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Forsyth County resident reflects on century as he turns 100
Hoy 100thBday 3
Williams - photo by Micah Green

FORSYTH COUNTY -- On Aug. 8, Forsyth County resident James Hallard “Hoy” Williams celebrated his 100th birthday, albeit somewhat reluctantly.

“I think I’d rather not, if I had my wishes” Williams joked. “But people certainly have been mighty nice. I’ve had so many cards and everything. I appreciate it, I really appreciate it.”

Williams has spent most of his years in Georgia. He was born in the West End community of Atlanta and attended the Darlington School in Rome.

He went on to graduate from Georgia Tech after first spending some time at the University of Alabama. He later settled in his current home on Lake Lanier.

“I really love this lake, and used to spend as much time in as I possibly could,” he said. “I have two boats that I’ve had, and I can’t run either one of them now, but I have two boys that can.

“I guess I could be doing other things now too. But at my age, I’m afraid I wouldn’t get too far.”

There was a period of his life where Williams lived outside of Georgia. During World War II, Williams was drafted into the Army, where he fought in the Battle of the Bulge under Maj. Gen. Withers A. Burress, who Williams still reveres, and barely missed another famous fight.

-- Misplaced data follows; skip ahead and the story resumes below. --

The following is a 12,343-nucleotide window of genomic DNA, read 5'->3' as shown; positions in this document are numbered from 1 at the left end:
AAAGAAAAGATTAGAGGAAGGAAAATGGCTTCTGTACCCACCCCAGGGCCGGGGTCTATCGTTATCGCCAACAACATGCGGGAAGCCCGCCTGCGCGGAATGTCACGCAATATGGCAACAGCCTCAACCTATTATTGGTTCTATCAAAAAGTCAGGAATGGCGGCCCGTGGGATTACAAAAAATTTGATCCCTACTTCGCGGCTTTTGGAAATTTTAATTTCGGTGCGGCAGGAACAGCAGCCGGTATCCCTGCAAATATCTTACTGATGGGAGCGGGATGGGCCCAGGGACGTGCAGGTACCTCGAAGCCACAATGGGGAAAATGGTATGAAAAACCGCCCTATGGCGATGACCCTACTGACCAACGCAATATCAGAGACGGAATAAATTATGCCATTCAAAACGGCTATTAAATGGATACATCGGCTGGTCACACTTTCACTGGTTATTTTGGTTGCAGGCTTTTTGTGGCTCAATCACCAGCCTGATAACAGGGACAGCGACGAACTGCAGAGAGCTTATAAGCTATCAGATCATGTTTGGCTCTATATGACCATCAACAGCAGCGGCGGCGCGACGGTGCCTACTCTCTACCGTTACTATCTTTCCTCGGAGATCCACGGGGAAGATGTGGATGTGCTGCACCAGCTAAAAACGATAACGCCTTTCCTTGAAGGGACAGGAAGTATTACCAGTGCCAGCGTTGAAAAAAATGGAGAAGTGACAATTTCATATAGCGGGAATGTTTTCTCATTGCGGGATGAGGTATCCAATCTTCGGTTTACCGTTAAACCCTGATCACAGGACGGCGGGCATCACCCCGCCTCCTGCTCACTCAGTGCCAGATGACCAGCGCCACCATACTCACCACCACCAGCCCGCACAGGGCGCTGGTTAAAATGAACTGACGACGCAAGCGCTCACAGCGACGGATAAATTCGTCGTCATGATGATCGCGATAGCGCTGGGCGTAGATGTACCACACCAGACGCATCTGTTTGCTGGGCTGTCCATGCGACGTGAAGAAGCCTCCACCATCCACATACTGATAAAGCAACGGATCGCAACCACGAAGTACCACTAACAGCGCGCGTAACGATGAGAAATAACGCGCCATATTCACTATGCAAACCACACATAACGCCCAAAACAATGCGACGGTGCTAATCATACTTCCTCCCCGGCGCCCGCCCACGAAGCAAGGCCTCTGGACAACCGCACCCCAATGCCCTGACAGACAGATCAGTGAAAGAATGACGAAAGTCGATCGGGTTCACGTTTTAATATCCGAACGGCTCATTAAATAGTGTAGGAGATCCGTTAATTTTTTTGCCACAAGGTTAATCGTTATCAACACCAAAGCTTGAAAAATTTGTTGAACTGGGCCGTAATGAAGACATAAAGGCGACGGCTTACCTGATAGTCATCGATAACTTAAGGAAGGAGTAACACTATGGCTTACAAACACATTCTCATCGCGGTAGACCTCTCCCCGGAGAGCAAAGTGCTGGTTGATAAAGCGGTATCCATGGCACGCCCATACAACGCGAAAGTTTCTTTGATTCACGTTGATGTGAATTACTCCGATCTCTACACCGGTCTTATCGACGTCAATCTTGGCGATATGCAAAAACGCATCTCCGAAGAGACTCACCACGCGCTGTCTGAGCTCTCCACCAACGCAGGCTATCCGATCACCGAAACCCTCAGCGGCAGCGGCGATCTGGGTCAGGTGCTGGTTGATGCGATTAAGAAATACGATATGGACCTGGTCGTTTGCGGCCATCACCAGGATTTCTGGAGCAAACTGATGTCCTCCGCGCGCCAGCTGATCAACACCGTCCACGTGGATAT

“I was with 100th Infantry Division,” he said. “I missed D-Day. I was in the boat coming over, and we went into some little place and pulled in with the whole division in there, because submarines had really been hitting places around there.

“That’s one reason I missed, being on the run. And thank God.”

Williams fought across Germany and France, and nonchalantly referred to German bombers as “things we had to put up with.”

“I was in France, and we had a found a place where we could bunk,” he said. “I was coming out the door right out on the street, and I heard this buzz. I looked up and that dang plane was right up there … I didn’t walk away, I ran away or I was afraid he might come back.”

After the war, Williams went on to operate a business and played saxophone and clarinet in a band for more than 20 years.

He credited his longevity to his beverage of choice — martinis.

“That was my drink, on occasion” Williams said. “I did at one time, I figured I was drinking too much and I cut it out. Then, as I got older, I said, ‘I think I can handle it now.’ I thoroughly enjoy a good mixed drink.”

Though as much as he loves, music, martinis and boating, none compare to Williams to his wife Ann, who even at 100 described him as a flirt.

“I don’t know what I’d do without her,” Williams said. “I was one lucky boy to find her. She is something, I tell you. She’s a smart gal.”